The East Village is a new housing estate complex that continues to transform the Olympic site, with many residential skyscrapers and apartments still being built – we are sure the site will look very different again in several years time. For the time-being, it is a nice place to walk around tree-lined avenues, enjoy the various sculptures and artworks, plus indulge in dining and drinks at the various bars and restaurants in the East Village including Mother Kelly’s (a craft beer joint), Fish House and Santi. The whole area has a nice vibe and feels quite vibrant and verdant, like you could be in Europe somewhere and far, far away from East London.
View Tube / Farmers Market
You literally can’t miss View Tube – its bright yellow outdoor walls can be seen from miles around – a mixed use space comprising a cafe, bike hire and temporary exhibitions, there is also a small farmer’s market held here every Wednesday.
East Bank (coming soon)
The new East Bank cultural quarter is currently in development (lots of building work including a new V&A site) and promises to be a powerhouse for creativity, innovation and learning in East London, including collaborations and new centres from such luminaries as Sadler’s Wells, UCL, the BBC and the Smithsonian Institute. With plans to rival the likes of South Bank and the Knowledge Quarter in King’s Cross, this is certainly a new East London enterprise to watch and engage with over the next few years.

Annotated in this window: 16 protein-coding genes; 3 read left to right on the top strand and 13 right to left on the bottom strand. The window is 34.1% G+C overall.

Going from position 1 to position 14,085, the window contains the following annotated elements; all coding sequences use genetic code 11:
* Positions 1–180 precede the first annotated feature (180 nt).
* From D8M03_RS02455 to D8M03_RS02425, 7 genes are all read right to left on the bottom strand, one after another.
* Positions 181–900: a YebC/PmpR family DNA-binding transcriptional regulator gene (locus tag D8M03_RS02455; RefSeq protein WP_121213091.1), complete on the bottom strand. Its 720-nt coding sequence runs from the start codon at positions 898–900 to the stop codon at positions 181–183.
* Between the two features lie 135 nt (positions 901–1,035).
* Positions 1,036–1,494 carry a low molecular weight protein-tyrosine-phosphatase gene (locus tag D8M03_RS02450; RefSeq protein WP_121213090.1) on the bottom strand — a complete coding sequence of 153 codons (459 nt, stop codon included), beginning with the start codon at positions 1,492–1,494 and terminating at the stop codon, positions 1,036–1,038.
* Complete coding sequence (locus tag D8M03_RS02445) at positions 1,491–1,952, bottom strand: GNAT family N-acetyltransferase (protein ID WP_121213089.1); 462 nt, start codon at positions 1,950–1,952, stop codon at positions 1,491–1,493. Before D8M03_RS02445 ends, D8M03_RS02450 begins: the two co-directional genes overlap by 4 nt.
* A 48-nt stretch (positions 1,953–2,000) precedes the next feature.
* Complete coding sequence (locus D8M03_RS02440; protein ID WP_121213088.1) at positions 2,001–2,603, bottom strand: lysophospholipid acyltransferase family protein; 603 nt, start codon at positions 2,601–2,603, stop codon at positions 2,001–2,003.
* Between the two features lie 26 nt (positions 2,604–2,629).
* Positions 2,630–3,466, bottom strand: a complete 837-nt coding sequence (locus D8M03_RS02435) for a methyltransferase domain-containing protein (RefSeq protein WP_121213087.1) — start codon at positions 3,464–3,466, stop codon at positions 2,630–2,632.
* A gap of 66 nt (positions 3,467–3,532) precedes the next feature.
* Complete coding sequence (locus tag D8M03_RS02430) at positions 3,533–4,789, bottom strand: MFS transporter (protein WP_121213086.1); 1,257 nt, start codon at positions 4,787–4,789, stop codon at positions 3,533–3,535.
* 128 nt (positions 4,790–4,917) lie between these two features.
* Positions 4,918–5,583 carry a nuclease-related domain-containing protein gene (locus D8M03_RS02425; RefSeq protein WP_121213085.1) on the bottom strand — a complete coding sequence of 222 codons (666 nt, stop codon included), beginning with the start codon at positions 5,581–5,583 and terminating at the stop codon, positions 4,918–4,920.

Nearby Olympic Park / Other Things to Do
There are lots of other enjoyable walks in this area along the River Lea and in nearby Hackney Marshes. A little further along the canal (or a short bus ride away), you’ll come across Victoria Park, one of London’s largest and most beautiful parks, complete with a boating lake and Chinese pagoda. We’d also suggest the Sunday food and farmer’s market in Victoria Park if your trip to Olympic Park coincides with this.
Other east London blog posts
- Top things to do in East London – travel guide
- Best things to do in Shoreditch, east London
- Walthamstow Wetlands in north London
- Cycling routes in London – the best scenic rides
- Best Hackney Wick bars and breweries
- A guide to London Fields and Broadway Market in Hackney
- The best Sunday markets in London
- Things to do in Blackhorse Road, Walthamstow – by a local
- Things to do in Canary Wharf & Docklands, London